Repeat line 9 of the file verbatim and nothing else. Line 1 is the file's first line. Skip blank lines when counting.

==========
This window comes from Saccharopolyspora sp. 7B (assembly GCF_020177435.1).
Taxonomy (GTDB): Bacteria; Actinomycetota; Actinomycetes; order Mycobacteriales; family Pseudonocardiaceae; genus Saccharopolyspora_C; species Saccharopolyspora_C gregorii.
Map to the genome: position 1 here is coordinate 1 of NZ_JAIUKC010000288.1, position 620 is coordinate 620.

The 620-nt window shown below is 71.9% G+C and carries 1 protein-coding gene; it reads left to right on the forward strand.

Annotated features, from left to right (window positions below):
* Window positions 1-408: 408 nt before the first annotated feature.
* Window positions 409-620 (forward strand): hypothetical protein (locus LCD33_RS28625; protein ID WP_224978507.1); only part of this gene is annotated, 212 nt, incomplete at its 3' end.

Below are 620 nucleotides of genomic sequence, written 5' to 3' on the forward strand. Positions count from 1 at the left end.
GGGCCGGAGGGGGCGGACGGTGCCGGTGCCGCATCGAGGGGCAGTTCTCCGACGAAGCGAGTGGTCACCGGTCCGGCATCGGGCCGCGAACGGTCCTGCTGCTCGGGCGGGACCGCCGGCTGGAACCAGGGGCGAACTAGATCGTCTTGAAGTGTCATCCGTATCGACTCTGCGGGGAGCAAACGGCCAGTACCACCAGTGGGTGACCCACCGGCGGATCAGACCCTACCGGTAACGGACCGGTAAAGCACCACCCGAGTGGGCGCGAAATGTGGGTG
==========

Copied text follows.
GGGCCGGAGGGGGCGGACGGTGCCGGTGCCGCATCGAGGGGCAGTTCTCCGACGAAGCGAGTGGTCACCGGTCCGGCATCGGGCCGCGAACGGTCCTGCTGCTCGGGCGGGACCGCCGGCTGGAACCAGGGGCGAACTAGATCGTCTTGAAGTGTCATCCGTATCGACTCTGCGGGGAGCAAACGGCCAGTACCACCAGTGGGTGACCCACCGGCGGATCAGACCCTACCGGTAACGGACCGGTAAAGCACCACCCGAGTGGGCGCGAAATGTGGGTG